Land of blistering hot sunny days, miles of golden sand and oasis upon oasis of verdant golf courses. The Algarve is indeed a perfect place to relax. It is also a magnificent area to explore: Romans, Moors, Crusaders, pirates, explorers. Here are some ideas for your voyage of discovery!
Starting in the Eastern Algarve on the right bank of the River Guadiana, the border with Spain, is Vila Real de Santo António, the ´City of Enlightenment´, so called because it was constructed in the famous grid pattern design during the late 18th century.
The focus of the town is the magnificent orange-tree lined, Praça Marquês de Pombal, named after the eponymous Marquis who was responsible for the design of the earthquake damaged areas of Lisbon. If you have time, take a ferry across the Guadiana to visit Ayamonte. Very Spanish, very beautiful, very different and once a part of Portugal.
Further north on the river is Castro Marim which grew as a port servicing the ships that brought copper from Alcoutim and Mértola further upstream. To defend the Algarve from the Spanish to the east, D Afonso III built a massive castle which became headquarters of the Order of Christ for 35 years. The town´s importance declined until D João I in 1421 revived Castro Marim´s profile by granting it the privilege of being a sanctuary for fugitives and wanted men!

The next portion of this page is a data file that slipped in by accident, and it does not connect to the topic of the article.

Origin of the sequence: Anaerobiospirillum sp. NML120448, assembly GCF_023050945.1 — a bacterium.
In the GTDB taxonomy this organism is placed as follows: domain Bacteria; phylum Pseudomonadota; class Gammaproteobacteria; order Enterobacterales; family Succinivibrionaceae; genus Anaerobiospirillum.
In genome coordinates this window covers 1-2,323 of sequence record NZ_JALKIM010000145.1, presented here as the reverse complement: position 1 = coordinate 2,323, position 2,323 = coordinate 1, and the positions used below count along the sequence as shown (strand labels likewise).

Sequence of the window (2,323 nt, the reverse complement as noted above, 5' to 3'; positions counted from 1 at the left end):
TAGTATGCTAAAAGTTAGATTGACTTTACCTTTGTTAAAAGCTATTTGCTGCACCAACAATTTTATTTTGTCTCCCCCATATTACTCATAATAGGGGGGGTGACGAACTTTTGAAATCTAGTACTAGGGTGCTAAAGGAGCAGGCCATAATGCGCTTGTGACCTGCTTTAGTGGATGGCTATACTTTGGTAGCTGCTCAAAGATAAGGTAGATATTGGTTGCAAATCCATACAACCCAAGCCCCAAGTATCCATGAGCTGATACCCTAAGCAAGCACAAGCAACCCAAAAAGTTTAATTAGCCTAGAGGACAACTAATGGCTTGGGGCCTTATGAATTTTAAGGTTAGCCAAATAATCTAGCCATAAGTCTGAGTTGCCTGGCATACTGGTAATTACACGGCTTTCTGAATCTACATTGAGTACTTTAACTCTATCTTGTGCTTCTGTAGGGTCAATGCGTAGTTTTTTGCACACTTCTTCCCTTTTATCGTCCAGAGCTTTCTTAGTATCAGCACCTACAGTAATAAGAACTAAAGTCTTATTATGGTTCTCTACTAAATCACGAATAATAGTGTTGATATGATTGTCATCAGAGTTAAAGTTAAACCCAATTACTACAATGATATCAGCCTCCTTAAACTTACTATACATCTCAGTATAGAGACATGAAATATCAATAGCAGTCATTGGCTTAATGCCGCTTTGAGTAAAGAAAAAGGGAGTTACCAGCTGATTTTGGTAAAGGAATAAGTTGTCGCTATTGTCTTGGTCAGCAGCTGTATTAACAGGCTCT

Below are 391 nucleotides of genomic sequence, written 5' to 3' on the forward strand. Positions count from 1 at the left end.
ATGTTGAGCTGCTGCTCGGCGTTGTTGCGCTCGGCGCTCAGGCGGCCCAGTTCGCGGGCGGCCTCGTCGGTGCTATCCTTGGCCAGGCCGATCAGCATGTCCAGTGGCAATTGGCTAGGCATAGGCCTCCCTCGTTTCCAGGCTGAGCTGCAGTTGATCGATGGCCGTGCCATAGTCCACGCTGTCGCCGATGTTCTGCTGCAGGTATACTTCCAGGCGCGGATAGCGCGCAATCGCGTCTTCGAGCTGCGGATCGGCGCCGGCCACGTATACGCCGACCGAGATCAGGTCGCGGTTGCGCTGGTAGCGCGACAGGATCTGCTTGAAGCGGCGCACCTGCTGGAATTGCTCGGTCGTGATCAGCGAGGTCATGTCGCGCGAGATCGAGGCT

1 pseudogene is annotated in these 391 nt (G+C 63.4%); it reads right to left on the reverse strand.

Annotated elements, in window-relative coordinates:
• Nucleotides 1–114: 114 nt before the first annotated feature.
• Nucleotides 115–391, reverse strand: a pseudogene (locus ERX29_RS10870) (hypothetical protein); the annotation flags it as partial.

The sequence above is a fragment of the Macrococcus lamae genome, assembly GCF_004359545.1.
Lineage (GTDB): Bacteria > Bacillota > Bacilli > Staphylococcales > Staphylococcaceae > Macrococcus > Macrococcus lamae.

En route westwards the fort in the small village of Cacela Velha was built to deter the Barbary Corsairs who terrorised the southern coast of Portugal for nearly 300 years. The fort now is headquarters of the local GNR (Guarda Nacional Republicana) who are looking out for present day smugglers.
Further west the privately owned fort of São João da Barra in Cabanas is now used for bed and breakfast, and the Forte de Rato in Tavira was landlocked by the shifting sands of the Atlantic coast long before it was finished. Described as the prettiest city in the Algarve, Tavira has been home to Phoenicians, Romans, Moors and now many Northern European settlers. The Romans built a large town, Balsa, to the west of Tavira. Unfortunately fifty years ago there was no will to conserve the Roman town and many of the ruins, allegedly, have been used as infill on the EN125 road.
Tavira was an important base for the conquest and supply of Portugal´s North African garrison towns. The town´s fortunes declined as the river silted up but at the end of the 18th century Tavira became a main port for tuna fishing - fishermen were able to catch some of the fish as they migrated towards the Mediterranean to spawn, and to catch others on the way out again after they had spawned.
There is a Tuna Museum in the Vila Galé Albacora hotel to the east of Tavira. At Barril Beach near Santa Luzia to the west of Tavira is the anchor graveyard: when the industry declined in the 1960s hundreds of anchors used for holding the enormous tuna nets were buried in the sand next to the old tuna fisherman´s village.
In quirky Olhão the two oldest quarters of the town have the exotic white cubist housing that is unique in Europe. The houses are similar to those in North Africa but they have a few unusual modifications: verandas and roof terraces. After the victory over the invading French in June 1808, fishermen from Olhão sailed in the Bom Sucesso to inform the Prince Regent in exile in Rio de Janeiro. He rewarded them by naming their town Vila de Olhão da Restauração.